Largely because of recent advances in surface-mount electronic components, a circuit board (including the components mounted on it) can be built with a very low profile. In many cases, a complete motor driver circuit, including the power electronics, can be built onto a circuit board that is small enough to fit into the can of an existing DC motor. This allows the construction of the motor to remain largely unchanged from that of a standard DC motor. For example, the power connections (206), motor housing (207), rotor (208), stator windings or magnets (209), brushes (210), commutator (211), and output shaft (212) can be completely unchanged from an existing production motor. The only changes required are a means of securing the circuit board (213) within the housing of the motor, and re-routing the electrical power connections such that they pass through the circuit board on their way from the motor terminals to the brushes. Thus, the tooling expense for adding a motor controller to an existing motor would be minimal, and the resulting upgrade in motor performance would require a very small investment.
A motor with an internal speed control circuit could be directly substituted for a standard DC motor with identical outside dimensions, allowing a very simple and inexpensive upgrade to equipment designs that use existing standard DC motors. By placing the controller circuit within the existing motor can, the need for an enclosure to house the controller circuit is eliminated, as is the need for a place for that controller and interconnecting wiring. This reduces both overall system cost and overall system complexity over alternate motor controller solutions.
One use for DC motors with a built-in motor speed controller is fixed speed DC motors. The speed of a DC motor normally changes with changes in supply voltage and/or load. A built in motor controller designed to run the motor at a constant speed would keep that motor at constant speed, regardless of changes in supply voltage and/or load (within the operating range of the motor). Thus, the motor would be a constant speed drop-in replacement for standard DC motors . . . potentially enhancing the equipment containing the replaced motor.
One concern with placing the controller circuit board within the housing of the motor is the electrical noise associated at the motor commutator. Such electrical noise is known to cause interference and malfunction in unprotected electronic circuits. Circuit boards are commonly manufactured with multiple layers of copper conductors, separated by insulating layers of fiberglass or other materials. A large degree of protection for the circuit can be afforded by using the bottom circuit board layer (that closest to the commutator & brushes) as a solid copper “shield” plane; this layer will provide electric field shielding for the components (215) and interconnecting traces on the board, which would be preferentially mounted on the side of the board away from the commutator and brushes. This electrical noise protection is further enhanced if the motor can and end-cap are conductors; together with the shield layer on the circuit board, they will form a partial Faraday cage to further block the electrical noise signals from affecting the components on the circuit board.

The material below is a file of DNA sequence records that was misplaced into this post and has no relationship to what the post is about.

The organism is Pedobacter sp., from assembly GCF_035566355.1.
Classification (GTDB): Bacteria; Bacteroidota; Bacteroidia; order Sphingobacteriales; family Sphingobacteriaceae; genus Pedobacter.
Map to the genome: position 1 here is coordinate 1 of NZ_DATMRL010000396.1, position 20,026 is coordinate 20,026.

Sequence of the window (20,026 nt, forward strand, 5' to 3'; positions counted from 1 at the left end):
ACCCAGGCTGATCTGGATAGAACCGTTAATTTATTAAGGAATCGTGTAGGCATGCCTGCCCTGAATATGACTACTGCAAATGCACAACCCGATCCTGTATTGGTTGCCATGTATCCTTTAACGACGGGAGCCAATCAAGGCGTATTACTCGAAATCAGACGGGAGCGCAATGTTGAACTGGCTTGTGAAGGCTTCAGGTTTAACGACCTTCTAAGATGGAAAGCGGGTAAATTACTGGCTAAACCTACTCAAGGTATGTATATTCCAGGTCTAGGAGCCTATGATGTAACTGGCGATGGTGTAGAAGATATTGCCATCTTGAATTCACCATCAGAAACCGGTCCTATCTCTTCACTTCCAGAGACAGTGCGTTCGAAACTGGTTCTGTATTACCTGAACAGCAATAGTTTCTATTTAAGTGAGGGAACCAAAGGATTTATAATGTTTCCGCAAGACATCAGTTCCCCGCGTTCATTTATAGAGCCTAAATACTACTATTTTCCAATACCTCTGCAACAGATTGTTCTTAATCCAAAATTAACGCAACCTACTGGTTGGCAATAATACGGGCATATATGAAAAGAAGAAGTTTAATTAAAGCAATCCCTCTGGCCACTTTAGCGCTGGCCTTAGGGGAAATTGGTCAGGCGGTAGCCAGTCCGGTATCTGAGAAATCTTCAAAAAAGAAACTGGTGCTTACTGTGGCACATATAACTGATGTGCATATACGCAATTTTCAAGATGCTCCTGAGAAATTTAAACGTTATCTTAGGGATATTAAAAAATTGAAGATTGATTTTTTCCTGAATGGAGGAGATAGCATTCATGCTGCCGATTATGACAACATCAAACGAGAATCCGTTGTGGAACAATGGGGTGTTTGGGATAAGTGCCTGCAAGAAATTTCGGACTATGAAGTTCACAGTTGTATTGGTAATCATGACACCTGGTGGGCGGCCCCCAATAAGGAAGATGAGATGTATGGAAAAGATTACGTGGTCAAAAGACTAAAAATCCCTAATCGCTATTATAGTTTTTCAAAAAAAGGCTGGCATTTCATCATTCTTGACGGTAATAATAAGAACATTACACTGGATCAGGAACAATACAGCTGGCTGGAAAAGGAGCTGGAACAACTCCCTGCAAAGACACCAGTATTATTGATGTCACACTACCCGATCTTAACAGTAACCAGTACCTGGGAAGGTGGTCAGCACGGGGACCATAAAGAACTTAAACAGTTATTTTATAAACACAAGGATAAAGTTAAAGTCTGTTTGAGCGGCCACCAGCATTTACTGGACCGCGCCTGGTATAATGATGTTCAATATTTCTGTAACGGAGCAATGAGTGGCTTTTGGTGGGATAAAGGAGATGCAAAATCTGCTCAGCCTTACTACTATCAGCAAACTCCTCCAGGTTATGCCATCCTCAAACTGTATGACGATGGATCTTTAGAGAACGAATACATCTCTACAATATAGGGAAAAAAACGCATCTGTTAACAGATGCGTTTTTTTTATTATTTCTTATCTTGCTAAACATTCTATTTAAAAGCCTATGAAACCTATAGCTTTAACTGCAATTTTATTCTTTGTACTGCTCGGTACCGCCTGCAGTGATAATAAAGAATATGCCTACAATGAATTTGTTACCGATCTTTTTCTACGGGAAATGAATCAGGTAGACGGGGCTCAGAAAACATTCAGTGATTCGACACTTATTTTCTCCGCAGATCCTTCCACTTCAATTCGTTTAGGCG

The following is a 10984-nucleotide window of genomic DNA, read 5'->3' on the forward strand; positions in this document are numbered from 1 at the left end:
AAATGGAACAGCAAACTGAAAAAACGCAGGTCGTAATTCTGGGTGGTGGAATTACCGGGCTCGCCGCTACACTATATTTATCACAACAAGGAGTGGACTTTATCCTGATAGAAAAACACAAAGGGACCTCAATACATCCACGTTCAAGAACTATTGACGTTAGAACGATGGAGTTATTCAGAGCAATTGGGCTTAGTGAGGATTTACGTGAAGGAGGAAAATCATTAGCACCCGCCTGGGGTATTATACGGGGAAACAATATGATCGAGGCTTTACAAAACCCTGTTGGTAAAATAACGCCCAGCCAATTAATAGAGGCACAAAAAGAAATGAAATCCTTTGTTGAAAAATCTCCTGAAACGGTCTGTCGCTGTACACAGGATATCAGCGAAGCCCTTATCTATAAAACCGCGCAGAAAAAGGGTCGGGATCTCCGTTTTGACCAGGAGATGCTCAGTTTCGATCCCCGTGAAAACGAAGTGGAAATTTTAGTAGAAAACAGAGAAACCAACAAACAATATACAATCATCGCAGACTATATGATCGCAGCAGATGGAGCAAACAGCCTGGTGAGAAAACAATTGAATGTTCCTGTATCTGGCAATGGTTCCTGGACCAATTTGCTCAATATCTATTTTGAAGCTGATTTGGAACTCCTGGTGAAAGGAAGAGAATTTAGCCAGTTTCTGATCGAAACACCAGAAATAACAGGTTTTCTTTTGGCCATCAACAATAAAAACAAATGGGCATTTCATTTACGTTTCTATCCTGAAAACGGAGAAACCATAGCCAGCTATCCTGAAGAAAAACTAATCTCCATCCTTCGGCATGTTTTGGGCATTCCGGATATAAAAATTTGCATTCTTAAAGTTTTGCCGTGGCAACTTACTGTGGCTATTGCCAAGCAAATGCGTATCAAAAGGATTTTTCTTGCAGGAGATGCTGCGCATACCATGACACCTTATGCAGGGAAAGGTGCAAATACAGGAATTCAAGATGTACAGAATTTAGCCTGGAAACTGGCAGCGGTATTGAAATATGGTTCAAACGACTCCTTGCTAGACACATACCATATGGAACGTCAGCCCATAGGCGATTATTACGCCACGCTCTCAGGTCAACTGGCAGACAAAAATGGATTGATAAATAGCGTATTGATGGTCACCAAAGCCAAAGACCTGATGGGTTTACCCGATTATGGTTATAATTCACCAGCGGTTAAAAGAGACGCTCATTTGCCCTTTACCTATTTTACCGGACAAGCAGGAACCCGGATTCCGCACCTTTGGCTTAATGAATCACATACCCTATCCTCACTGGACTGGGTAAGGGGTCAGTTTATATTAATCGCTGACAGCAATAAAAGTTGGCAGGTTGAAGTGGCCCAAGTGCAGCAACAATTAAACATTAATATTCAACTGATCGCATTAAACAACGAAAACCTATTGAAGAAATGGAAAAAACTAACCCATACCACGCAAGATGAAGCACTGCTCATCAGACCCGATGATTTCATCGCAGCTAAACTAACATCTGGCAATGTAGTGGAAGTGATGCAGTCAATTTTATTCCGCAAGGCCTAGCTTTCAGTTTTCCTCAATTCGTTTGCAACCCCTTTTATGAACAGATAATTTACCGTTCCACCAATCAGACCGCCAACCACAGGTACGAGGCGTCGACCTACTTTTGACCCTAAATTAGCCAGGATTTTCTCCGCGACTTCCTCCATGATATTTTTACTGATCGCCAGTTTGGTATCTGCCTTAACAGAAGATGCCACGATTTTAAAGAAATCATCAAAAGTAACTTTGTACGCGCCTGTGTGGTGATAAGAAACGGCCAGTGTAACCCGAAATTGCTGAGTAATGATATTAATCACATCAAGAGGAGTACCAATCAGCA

A motor containing a built-in controller can provide a number of enhanced features over standard DC motors, including but not limited to precise constant speed operation (as described above), soft-starting, over-current protection, and fault detection. Most of these features provide the supplemental benefit of enhanced reliability for the motor, and potentially for the driven load as well. A soft-start feature, for example, can reduce the electrical stress on the motor brushes, commutator, and rotor windings, as well as the mechanical stress on the driven load. If the controller contains an intelligent element (such as a microcontroller) with programmable non-volatile memory, the controller can also record and store diagnostic information for later download, such as total run time, maximum current, number of starts and stops, etc.